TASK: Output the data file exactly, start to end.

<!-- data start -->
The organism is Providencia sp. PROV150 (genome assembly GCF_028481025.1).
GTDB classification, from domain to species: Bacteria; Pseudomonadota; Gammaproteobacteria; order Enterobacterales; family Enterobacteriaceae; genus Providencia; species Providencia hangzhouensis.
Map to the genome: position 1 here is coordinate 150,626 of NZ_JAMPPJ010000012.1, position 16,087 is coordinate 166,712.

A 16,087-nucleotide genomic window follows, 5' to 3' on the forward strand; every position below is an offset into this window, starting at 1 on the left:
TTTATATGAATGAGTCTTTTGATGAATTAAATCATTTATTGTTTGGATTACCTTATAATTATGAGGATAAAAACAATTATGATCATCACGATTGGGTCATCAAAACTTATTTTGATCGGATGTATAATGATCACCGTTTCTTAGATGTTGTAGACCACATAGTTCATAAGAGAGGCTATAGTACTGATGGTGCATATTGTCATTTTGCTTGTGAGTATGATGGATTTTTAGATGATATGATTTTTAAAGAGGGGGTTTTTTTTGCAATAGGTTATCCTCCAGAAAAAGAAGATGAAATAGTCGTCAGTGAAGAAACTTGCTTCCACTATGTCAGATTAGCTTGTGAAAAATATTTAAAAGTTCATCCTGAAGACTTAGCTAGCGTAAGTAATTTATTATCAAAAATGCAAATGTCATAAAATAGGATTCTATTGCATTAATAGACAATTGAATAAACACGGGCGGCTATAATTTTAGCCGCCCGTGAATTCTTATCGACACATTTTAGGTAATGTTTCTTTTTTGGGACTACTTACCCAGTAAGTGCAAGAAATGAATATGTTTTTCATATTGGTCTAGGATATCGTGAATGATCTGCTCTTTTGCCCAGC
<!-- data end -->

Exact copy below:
The organism is Providencia sp. PROV150 (genome assembly GCF_028481025.1).
GTDB classification, from domain to species: Bacteria; Pseudomonadota; Gammaproteobacteria; order Enterobacterales; family Enterobacteriaceae; genus Providencia; species Providencia hangzhouensis.
Map to the genome: position 1 here is coordinate 150,626 of NZ_JAMPPJ010000012.1, position 16,087 is coordinate 166,712.

A 16,087-nucleotide genomic window follows, 5' to 3' on the forward strand; every position below is an offset into this window, starting at 1 on the left:
TTTATATGAATGAGTCTTTTGATGAATTAAATCATTTATTGTTTGGATTACCTTATAATTATGAGGATAAAAACAATTATGATCATCACGATTGGGTCATCAAAACTTATTTTGATCGGATGTATAATGATCACCGTTTCTTAGATGTTGTAGACCACATAGTTCATAAGAGAGGCTATAGTACTGATGGTGCATATTGTCATTTTGCTTGTGAGTATGATGGATTTTTAGATGATATGATTTTTAAAGAGGGGGTTTTTTTTGCAATAGGTTATCCTCCAGAAAAAGAAGATGAAATAGTCGTCAGTGAAGAAACTTGCTTCCACTATGTCAGATTAGCTTGTGAAAAATATTTAAAAGTTCATCCTGAAGACTTAGCTAGCGTAAGTAATTTATTATCAAAAATGCAAATGTCATAAAATAGGATTCTATTGCATTAATAGACAATTGAATAAACACGGGCGGCTATAATTTTAGCCGCCCGTGAATTCTTATCGACACATTTTAGGTAATGTTTCTTTTTTGGGACTACTTACCCAGTAAGTGCAAGAAATGAATATGTTTTTCATATTGGTCTAGGATATCGTGAATGATCTGCTCTTTTGCCCAGC